Warren Gatland Suggests Eddie Jones’ Coaching Philosophy Has an Expiry Date for Success

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Warren Gatland and Eddie Jones had many head-to-head battles as the respective head coaches of Wales and England
Warren Gatland and Eddie Jones (Credits: SHUTTERSTOCK)

Warren Gatland, the head coach of Wales, thinks that Eddie Jones’ management philosophy benefits teams in the short term but does not necessarily result in long-term success.

On Sunday, the two head coaches will face each other in Lyon when the Welsh take on Australia in a key Rugby World Cup match.

As he demonstrated when in command of the England squad, Jones has a habit of making a quick and significant difference upon beginning a new coaching journey.

Warren Gatland, recently voted best rugby coach of the past 60 years by RW readers
Warren Gatland (Credits: Getty Images)

Swift Achievement for the England Rugby Team

They won back-to-back Six Nations championships in 2016 and 2017, and they even advanced to the World Cup final in 2019.

But things only got worse from there, and it ended with Jones getting fired at the end of 2022 following a disappointing two-year period.

“There is no doubt that Eddie is very experienced and savvy, and, with England, he had the luxury of coaching a team that had so many more resources and players available to him,” Gatland penned an article in his column for The Telegraph.

“We, in contrast, have had to fight for everything we have achieved and titles we have won, and that underdog mentality has been a positive for us: everything has been earned, nothing has been given to us.

“I am also a very loyal person in terms of my staff and my players. I am never going to throw someone under the bus. If you perform, I will back you.

“A big part of the success that I have had as a coach is developing players over some time and creating an environment that they want to be part of.

“I am not sure Eddie has always had the same philosophy. He has a significant turnover in coaches and staff and can only presume that he demands high standards and pushes people to limits they are not prepared to go to – and either they move on, or they are moved on.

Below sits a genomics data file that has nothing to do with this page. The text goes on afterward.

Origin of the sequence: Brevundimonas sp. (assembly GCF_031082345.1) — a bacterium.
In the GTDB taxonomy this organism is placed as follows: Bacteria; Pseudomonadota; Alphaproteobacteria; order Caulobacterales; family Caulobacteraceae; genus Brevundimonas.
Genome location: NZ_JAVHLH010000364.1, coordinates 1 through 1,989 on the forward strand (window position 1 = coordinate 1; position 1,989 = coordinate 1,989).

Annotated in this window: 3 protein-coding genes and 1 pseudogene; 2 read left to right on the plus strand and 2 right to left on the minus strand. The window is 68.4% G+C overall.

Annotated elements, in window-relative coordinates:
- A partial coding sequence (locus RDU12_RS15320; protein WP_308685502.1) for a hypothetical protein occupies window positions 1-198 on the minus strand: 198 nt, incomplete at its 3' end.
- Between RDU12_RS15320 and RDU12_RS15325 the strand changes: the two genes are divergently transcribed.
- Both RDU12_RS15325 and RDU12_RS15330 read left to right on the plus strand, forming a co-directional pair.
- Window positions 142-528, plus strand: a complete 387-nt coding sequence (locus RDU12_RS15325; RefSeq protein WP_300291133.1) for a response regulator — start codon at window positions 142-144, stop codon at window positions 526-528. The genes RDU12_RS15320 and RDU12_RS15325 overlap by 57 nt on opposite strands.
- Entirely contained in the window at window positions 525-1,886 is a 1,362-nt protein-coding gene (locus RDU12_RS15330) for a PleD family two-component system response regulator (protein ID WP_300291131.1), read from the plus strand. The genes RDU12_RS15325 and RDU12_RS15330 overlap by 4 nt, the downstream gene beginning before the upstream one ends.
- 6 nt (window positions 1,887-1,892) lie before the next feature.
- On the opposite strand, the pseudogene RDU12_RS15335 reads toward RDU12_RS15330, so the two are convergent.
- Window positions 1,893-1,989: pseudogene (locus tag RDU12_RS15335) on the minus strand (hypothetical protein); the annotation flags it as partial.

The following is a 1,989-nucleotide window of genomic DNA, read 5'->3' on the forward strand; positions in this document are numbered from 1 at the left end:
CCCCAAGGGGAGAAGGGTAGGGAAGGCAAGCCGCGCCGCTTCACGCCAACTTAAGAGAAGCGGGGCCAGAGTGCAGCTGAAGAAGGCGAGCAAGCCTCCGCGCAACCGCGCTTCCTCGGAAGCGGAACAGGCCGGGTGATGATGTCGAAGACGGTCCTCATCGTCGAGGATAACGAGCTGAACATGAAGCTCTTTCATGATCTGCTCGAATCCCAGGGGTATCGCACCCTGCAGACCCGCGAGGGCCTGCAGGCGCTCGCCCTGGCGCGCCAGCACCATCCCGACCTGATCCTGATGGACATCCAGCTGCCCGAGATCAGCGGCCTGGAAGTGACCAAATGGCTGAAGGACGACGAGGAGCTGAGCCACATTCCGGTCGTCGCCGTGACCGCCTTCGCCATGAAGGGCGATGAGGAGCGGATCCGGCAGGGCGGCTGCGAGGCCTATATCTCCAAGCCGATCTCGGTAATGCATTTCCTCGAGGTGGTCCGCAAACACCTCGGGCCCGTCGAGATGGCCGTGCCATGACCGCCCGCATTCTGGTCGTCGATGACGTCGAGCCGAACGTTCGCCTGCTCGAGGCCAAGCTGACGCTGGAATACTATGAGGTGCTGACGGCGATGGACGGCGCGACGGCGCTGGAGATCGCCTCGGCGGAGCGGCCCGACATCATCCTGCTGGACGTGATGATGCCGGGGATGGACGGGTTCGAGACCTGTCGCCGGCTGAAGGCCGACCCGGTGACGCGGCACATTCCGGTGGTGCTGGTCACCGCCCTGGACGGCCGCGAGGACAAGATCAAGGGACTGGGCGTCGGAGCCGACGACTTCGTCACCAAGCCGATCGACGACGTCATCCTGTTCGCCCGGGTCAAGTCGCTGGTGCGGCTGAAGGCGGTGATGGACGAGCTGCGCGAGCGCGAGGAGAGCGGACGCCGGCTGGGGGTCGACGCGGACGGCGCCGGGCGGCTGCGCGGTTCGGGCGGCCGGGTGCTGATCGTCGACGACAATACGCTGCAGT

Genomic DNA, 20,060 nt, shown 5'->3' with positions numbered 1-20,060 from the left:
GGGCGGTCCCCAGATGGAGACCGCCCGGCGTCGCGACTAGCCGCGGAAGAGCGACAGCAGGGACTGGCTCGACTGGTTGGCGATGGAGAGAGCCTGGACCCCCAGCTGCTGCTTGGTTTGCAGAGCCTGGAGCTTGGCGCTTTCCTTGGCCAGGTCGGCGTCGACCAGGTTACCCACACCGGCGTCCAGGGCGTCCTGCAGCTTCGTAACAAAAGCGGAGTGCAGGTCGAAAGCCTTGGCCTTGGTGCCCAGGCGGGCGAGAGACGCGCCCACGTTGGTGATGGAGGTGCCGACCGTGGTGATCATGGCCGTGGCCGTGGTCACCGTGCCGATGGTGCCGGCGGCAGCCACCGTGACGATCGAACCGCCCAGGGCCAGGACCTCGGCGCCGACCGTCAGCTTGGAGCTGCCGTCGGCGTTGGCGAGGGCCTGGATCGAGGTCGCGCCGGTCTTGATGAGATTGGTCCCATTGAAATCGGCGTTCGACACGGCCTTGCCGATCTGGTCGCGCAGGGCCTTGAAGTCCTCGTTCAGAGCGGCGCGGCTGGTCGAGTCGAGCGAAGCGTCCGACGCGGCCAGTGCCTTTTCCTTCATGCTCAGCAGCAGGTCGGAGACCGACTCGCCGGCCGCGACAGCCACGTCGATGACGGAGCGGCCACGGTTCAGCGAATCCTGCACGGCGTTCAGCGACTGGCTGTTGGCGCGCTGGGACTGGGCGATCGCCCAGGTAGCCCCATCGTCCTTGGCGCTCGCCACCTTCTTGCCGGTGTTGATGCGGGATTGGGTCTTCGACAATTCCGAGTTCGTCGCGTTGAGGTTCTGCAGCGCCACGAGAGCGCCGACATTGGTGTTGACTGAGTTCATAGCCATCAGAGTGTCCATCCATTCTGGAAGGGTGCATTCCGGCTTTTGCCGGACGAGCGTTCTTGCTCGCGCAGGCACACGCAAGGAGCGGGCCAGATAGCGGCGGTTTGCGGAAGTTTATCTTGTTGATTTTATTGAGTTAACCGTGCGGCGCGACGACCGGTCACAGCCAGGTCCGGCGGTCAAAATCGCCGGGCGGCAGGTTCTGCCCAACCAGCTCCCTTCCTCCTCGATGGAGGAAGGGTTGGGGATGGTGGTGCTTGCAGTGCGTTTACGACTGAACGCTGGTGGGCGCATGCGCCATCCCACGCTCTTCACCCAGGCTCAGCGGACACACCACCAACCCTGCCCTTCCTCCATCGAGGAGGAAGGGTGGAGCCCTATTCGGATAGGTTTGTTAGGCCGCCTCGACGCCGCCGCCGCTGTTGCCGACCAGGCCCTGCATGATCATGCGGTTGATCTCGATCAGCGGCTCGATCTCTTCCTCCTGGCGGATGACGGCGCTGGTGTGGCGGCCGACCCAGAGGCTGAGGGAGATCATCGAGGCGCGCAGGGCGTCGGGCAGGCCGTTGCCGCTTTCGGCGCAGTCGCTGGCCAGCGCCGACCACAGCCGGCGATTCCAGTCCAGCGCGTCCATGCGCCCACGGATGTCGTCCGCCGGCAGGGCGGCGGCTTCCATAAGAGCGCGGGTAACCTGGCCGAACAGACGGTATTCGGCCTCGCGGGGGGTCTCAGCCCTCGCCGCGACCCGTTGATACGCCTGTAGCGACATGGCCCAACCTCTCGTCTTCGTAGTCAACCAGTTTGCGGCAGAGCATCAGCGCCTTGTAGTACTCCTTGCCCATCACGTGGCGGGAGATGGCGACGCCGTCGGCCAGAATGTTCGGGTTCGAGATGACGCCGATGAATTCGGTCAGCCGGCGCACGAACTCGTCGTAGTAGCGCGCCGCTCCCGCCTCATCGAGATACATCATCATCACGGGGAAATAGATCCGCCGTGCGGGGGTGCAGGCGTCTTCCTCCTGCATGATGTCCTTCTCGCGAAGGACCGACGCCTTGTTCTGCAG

“I guess there is a positive and negative to that approach, in that it stops people becoming complacent and can have a short-term impact.

“But there is no doubt in the past, he has gone into environments and had success with the initial reaction from the group, but then it appears to have a limited time frame because of how hard he pushes the players and staff and coping with that pressure.”

Gatland, the manager of Wales, also discussed both his and Jones’ propensity for throwing “verbal grenades” at the media before important matches.

Also Read: England Plans to Use Marcus Smith in an Exciting New Role Against Chile

Eddie Jones’s appointment as Australia’s coach has triggered debate and drama
Eddie Jones (Credits: Getty Images)

Eddie Jones Brought About a Significant Change

“At the time he took charge of England in 2016, I was probably the only head coach in the Six Nations with the reputation of throwing verbal grenades in the build-up to matches. When Eddie arrived, that all changed,” he added.

“I can remember standing behind him as we were both walking into a room of journalists at the launch of the Six Nations press conference and said: ‘Come on, Eddie, don’t let me down, get out there and throw some grenades!’ He turned to me with a smile and said: ‘I will wait for you to go first.’

“It was a bit of fun. When I have been out on social occasions with him, I have always found him to be good company. But we are involved in professional sports, so there is a sense of great rivalry. We are both competitive people and desperately want to beat the opposition.

“We also both know that the pantomime knock-about not only creates interest in the game but the use of verbal grenades can also be used either to take the pressure off the players or send a message to them or the opposition.

“I think when Eddie got the Wallabies job, part of his remit was to generate publicity for rugby union in Australia.

“Some of his recent feuds with the Australian media have created controversy and a lot of headlines, but the flip side is that he has got people talking about rugby in the country. People are engaged and interested in what is going on.”


By Brian Anderson

Hi myself Brian, I am a second-year student at Symbiosis Centre of Management Studies, Noida, pursuing a BBA degree. I am a multi-faceted individual with a passion for various hobbies, including cricket, football, music, and sketching. Beyond my hobbies, I possess a keen interest in literature, particularly fictional books, and channels my creativity into content writing. I am constantly exploring the realms of both business administration and the world of imagination through my diverse pursuits.

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